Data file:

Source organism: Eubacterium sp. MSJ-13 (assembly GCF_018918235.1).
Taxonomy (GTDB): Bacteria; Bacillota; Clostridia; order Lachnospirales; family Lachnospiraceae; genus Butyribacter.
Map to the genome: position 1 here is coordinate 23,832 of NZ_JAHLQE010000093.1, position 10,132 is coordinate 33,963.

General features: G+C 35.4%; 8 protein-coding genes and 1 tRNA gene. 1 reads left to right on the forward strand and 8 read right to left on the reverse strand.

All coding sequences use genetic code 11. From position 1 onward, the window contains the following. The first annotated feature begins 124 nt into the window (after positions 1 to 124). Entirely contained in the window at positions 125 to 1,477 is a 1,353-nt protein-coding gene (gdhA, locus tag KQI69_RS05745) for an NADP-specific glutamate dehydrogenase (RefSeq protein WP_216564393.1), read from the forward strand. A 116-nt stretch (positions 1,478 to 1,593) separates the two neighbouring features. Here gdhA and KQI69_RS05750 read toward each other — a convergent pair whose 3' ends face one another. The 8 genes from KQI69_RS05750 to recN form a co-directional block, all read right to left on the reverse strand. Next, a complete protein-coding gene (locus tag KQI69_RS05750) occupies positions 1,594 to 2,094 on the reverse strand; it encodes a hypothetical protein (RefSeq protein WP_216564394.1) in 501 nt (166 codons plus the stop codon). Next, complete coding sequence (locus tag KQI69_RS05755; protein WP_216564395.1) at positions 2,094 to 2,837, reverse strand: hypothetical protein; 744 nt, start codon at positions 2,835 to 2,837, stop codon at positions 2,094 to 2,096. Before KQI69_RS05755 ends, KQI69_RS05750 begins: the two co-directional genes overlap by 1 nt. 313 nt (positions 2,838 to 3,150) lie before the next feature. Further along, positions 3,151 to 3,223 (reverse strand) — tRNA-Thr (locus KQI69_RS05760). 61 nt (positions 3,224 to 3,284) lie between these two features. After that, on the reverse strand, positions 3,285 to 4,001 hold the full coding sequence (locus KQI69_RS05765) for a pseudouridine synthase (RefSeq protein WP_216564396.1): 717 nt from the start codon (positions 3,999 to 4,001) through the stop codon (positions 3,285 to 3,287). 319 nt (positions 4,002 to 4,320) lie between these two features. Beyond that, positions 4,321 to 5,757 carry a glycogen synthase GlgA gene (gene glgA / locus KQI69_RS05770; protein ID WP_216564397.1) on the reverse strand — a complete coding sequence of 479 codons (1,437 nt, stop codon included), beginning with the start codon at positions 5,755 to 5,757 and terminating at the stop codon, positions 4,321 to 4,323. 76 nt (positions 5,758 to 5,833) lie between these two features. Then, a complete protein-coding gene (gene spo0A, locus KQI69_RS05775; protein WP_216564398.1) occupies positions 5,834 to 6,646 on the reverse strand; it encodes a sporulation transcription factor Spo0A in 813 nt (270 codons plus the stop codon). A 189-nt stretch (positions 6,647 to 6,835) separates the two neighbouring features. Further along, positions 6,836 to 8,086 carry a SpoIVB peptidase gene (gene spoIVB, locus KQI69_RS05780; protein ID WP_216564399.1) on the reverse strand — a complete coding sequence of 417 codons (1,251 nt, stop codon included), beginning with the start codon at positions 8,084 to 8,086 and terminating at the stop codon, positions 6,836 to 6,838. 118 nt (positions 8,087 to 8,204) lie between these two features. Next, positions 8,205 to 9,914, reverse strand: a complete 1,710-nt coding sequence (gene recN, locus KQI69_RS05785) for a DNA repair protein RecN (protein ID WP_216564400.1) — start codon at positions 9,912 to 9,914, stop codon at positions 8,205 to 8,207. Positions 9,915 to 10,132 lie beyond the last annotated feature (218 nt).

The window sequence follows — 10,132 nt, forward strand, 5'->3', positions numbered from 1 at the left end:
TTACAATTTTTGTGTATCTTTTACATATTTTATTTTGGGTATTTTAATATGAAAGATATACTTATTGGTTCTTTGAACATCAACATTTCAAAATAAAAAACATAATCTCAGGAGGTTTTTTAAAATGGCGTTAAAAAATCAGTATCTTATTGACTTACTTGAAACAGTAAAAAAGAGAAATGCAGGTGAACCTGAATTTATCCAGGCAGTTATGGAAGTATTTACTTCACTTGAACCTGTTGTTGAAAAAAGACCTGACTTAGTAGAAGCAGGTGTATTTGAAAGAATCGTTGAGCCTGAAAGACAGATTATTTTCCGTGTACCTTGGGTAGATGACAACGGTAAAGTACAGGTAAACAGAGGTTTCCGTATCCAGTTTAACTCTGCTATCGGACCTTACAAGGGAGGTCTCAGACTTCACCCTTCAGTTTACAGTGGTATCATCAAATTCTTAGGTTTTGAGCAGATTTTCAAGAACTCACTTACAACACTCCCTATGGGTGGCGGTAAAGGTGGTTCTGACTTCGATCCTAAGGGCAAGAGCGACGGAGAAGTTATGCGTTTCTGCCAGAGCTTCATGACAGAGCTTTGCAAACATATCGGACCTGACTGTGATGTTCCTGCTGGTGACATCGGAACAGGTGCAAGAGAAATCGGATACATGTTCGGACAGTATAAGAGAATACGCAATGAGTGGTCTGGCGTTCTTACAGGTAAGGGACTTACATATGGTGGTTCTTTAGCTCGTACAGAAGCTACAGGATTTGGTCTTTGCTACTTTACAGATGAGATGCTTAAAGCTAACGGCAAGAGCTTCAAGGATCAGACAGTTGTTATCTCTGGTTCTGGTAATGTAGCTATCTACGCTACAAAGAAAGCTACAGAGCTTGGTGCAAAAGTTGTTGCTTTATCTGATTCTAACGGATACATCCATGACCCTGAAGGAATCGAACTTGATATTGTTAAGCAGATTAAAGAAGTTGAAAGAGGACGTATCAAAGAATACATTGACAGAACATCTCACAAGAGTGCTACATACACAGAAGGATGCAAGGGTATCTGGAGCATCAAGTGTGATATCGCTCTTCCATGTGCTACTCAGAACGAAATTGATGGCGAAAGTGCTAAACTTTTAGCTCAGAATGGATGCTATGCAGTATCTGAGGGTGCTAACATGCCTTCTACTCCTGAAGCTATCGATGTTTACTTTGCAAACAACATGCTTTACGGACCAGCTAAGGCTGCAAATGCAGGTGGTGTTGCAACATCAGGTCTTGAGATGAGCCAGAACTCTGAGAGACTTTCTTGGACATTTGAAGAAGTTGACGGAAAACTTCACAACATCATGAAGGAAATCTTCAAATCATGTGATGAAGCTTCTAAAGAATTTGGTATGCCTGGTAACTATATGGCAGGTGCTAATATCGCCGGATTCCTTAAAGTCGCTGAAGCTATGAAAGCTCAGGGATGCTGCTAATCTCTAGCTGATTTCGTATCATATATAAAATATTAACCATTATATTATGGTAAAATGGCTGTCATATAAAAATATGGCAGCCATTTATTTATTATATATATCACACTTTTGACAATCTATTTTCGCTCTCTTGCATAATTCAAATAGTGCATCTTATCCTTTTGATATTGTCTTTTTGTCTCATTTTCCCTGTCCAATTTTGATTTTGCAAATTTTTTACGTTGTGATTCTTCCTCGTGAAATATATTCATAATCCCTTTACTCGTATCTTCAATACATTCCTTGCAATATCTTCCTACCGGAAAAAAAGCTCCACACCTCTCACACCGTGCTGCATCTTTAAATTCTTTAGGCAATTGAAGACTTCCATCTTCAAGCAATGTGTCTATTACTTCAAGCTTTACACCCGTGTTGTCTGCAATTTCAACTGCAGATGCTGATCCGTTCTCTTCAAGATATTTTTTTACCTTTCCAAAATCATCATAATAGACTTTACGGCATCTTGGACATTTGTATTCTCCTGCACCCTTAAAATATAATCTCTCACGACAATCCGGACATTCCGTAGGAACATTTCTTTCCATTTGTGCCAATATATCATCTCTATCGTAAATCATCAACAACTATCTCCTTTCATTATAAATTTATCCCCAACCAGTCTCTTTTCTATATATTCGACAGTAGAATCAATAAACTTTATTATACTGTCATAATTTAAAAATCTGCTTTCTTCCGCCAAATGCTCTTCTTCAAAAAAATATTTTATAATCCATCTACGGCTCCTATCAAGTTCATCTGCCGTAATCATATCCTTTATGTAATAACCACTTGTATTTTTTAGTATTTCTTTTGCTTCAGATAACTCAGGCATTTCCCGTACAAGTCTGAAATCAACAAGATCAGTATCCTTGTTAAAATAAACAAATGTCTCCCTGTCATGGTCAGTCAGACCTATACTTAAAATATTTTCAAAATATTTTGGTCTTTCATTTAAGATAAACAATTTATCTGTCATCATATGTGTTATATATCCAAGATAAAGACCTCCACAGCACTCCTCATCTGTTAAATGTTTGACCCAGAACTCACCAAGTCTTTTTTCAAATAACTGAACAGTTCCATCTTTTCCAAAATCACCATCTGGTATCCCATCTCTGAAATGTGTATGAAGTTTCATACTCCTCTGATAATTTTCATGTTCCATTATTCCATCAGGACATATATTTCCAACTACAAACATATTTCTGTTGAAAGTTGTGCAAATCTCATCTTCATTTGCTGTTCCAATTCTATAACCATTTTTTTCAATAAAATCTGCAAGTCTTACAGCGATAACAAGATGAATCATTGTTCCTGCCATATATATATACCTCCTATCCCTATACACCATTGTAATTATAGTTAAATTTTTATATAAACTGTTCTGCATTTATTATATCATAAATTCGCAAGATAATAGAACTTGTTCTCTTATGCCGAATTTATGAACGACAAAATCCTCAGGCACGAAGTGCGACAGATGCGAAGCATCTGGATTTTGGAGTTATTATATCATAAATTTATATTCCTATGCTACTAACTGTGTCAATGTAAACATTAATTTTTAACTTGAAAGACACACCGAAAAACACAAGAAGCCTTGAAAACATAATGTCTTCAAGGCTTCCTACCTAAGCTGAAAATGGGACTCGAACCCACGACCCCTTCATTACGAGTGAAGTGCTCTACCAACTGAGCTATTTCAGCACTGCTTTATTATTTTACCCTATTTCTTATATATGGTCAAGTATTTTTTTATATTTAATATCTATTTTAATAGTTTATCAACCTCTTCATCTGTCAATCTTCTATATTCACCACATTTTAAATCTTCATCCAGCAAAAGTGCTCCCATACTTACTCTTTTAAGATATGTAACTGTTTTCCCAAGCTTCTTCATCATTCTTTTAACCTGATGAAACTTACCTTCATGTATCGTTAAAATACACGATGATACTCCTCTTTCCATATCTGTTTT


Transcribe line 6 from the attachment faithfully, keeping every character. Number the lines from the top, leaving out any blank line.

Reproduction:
The window sequence follows — 10,132 nt, forward strand, 5'->3', positions numbered from 1 at the left end: